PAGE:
Syria Spotlights Problematic International Law

Syria-Flag-Building

by Mitchell Plitnick

Russia is not staying silent as the US appears to be positioning itself for an attack on the Bashar al-Assad regime in Syria. Defending its last key ally in the region, Russian Foreign Minister Sergei Lavrov warned the West against intervention. Western nations should avoid repeating “past mistakes,” said Lavrov.

More importantly, Lavrov illustrates just how broken and vaporous the system of “international law” is when it comes to conflict and protecting civilians. “The use of force without the approval of the United Nations Security Council (UNSC) is a very grave violation of international law,” he said. And there is no question that he is correct.

An intervention in Syria requires the approval of the Security Council in order to be comply with international law. Such authorizations are, quite naturally, exceedingly rare. Not only does it require a majority vote in the Council, but, more importantly, all five permanent members of the Council (the US, Russia, China, Great Britain and France) must also agree. Any one of those countries can exercise its right to veto any resolution before the Council.

The idea, in 1945, made some sense. In the post-World War II era, there was still some question as to whether the US and USSR would perhaps build on their wartime alliance and find a way to work together, but it seemed unlikely. An incentive to maintain some sense of order in the world by working together on such matters and being able to block one-sided moves might have seemed sensible. It’s even worked out that way from time to time. But for the most part, it’s been a recipe for paralysis and a means to prevent action on matters of global concern, rather than to promote it.

The most obvious example of this is the matter on which there has been, by far, more Security Council vetoes than any other: Israel’s occupation of territories captured in the 1967 war. From 1946-1971, the USSR was the overwhelming leader in Security Council vetoes; no other country was even close. These were, of course, mostly Cold War-related resolutions that directly or indirectly took aim at Soviet actions and policies in various parts of the world. Since then, the overwhelming leader has been the United States, with the clear majority of those vetoes being made on behalf of Israel, protecting its occupation and concomitant violence and settlement expansion.

Indeed, in recent years, the problem has gotten so bad that most resolutions regarding Israel-Palestine have been withdrawn in advance, knowing the US will veto as a matter of course. The matter reached its ultimate absurdity in 2011, when the Obama administration vetoed a UNSC resolution that stated nothing at all that was not already official US policy. But the veto was expected and required. The fact that it was such a moderate resolution raised fears among AIPAC and its various fellow travellers in the Israel lobby, and there was a lot of public pressure on Obama to veto. But there’s no reason to think he wouldn’t have done so anyway.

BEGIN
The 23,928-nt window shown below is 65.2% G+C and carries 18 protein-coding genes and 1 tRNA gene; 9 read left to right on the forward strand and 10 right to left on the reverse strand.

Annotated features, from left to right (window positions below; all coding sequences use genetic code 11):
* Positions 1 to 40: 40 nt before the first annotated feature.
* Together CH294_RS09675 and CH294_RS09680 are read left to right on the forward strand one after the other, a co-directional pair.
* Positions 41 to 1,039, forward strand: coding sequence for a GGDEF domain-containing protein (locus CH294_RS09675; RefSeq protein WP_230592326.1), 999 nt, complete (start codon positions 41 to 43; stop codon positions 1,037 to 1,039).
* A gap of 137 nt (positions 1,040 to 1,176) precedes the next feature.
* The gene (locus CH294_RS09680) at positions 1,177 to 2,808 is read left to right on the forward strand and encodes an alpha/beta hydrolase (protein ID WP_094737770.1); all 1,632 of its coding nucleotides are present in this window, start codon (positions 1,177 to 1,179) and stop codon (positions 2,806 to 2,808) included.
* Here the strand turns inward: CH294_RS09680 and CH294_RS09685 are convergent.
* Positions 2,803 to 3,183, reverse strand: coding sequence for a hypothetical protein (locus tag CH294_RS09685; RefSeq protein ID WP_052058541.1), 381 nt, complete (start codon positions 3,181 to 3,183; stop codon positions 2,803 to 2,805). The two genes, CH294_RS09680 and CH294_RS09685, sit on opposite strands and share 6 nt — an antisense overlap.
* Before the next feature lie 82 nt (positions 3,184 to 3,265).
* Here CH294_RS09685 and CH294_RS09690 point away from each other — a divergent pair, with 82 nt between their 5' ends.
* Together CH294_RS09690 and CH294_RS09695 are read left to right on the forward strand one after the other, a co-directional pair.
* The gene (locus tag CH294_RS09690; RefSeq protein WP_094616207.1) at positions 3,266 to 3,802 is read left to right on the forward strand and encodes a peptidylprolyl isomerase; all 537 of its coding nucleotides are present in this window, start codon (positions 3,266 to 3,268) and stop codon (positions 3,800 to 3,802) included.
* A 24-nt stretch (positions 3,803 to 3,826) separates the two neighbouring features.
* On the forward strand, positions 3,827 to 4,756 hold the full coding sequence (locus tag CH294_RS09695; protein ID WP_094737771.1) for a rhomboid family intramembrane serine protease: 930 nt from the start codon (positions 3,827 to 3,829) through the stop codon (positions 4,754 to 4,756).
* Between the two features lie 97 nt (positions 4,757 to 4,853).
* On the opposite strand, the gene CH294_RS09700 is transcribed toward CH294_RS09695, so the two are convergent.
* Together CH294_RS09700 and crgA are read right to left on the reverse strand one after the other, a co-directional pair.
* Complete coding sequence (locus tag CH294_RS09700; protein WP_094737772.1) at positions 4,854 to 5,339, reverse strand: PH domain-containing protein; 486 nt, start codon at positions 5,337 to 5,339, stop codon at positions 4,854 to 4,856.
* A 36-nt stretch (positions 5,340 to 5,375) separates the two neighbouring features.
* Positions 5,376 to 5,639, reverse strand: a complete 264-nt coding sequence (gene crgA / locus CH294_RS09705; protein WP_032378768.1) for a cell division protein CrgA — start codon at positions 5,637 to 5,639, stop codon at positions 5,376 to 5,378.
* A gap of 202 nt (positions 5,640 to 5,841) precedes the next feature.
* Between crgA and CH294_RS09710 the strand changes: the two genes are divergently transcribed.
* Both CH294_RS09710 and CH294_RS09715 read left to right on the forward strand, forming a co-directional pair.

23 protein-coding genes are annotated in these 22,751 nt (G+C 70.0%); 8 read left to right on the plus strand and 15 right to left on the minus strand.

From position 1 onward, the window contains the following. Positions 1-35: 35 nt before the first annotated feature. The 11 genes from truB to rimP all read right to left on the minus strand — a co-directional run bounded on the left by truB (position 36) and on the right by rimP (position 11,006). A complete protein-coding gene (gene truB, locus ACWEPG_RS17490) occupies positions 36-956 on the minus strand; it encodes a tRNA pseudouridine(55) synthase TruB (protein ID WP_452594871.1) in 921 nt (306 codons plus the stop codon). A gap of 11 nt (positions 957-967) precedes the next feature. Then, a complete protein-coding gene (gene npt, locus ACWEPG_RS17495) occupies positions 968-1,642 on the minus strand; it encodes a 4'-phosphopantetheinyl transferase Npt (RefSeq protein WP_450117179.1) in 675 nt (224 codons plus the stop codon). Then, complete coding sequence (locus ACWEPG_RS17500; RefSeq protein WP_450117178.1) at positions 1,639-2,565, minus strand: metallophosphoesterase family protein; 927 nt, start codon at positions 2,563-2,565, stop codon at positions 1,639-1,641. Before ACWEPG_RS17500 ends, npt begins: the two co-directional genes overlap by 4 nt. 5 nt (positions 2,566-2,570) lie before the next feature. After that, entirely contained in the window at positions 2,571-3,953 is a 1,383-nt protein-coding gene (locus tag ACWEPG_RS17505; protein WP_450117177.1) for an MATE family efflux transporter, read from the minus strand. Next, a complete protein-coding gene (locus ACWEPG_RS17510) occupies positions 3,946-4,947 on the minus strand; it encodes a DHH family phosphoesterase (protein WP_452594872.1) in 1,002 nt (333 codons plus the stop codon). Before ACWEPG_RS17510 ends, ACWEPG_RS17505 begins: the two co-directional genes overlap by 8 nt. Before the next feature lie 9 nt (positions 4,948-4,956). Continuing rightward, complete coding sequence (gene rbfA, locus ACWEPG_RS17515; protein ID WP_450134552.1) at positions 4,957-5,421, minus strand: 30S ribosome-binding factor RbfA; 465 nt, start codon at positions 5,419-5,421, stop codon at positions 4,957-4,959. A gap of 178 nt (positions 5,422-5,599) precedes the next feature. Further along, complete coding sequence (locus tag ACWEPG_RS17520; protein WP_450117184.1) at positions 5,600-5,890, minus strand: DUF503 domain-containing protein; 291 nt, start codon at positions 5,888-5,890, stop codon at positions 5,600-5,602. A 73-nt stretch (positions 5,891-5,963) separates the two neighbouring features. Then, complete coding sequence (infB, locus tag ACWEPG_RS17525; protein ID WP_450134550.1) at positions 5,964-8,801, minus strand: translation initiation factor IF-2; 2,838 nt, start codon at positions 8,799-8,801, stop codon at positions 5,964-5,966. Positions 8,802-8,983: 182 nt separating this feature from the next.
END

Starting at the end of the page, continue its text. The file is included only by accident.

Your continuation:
Politics and power, not international law, govern international matters. The fact is that legality will have no bearing on the US decision to attack Syria or refrain from taking action. The decision will be based on strategy and politics.

The system of international law is irreparably broken. Ultimately, any system of law depends entirely on the ability of the judicial body to enact penalties and sanctions on lawbreakers. Such penalties don’t exist for the United States, nor for Russia or China or the other members of the Security Council. Britain and France are more compliant with international law than the others, but this is due not to fear of censure but because their own situations (including widespread European support for abiding by international law, as well as the experience of the two World Wars and the end of colonialism, the latter having removed a lot of European disincentives toward international law) push them in that direction.

Indeed, it is worth asking this question: if one believes that intervention in Syria is needed to stop what is already a humanitarian disaster from getting much worse, should international law be ignored in doing so? It seems inescapable that the answer to that question is yes, and one is then left with only the question of whether military intervention will help or hurt the millions of Syrians in the crossfire.